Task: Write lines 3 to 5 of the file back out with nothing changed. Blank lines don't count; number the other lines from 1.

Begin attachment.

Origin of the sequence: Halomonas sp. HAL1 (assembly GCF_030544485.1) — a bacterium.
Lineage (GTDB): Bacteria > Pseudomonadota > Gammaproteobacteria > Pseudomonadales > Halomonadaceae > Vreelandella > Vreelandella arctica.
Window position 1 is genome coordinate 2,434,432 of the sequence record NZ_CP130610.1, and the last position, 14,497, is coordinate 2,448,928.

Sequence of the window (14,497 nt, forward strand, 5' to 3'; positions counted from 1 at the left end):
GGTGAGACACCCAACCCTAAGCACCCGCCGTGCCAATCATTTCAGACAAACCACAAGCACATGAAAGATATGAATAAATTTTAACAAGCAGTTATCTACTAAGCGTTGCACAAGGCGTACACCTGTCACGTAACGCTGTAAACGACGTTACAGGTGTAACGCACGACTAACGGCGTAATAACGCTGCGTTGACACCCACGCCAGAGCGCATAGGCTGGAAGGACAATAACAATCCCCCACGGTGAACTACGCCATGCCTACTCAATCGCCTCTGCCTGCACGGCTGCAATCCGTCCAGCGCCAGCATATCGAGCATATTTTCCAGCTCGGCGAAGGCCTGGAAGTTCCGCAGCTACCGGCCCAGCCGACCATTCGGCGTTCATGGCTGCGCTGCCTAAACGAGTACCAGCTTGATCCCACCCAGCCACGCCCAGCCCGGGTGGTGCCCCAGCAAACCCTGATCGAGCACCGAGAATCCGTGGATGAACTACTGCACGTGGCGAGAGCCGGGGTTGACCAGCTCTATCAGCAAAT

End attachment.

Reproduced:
Window position 1 is genome coordinate 2,434,432 of the sequence record NZ_CP130610.1, and the last position, 14,497, is coordinate 2,448,928.

Sequence of the window (14,497 nt, forward strand, 5' to 3'; positions counted from 1 at the left end):
GGTGAGACACCCAACCCTAAGCACCCGCCGTGCCAATCATTTCAGACAAACCACAAGCACATGAAAGATATGAATAAATTTTAACAAGCAGTTATCTACTAAGCGTTGCACAAGGCGTACACCTGTCACGTAACGCTGTAAACGACGTTACAGGTGTAACGCACGACTAACGGCGTAATAACGCTGCGTTGACACCCACGCCAGAGCGCATAGGCTGGAAGGACAATAACAATCCCCCACGGTGAACTACGCCATGCCTACTCAATCGCCTCTGCCTGCACGGCTGCAATCCGTCCAGCGCCAGCATATCGAGCATATTTTCCAGCTCGGCGAAGGCCTGGAAGTTCCGCAGCTACCGGCCCAGCCGACCATTCGGCGTTCATGGCTGCGCTGCCTAAACGAGTACCAGCTTGATCCCACCCAGCCACGCCCAGCCCGGGTGGTGCCCCAGCAAACCCTGATCGAGCACCGAGAATCCGTGGATGAACTACTGCACGTGGCGAGAGCCGGGGTTGACCAGCTCTATCAGCAAAT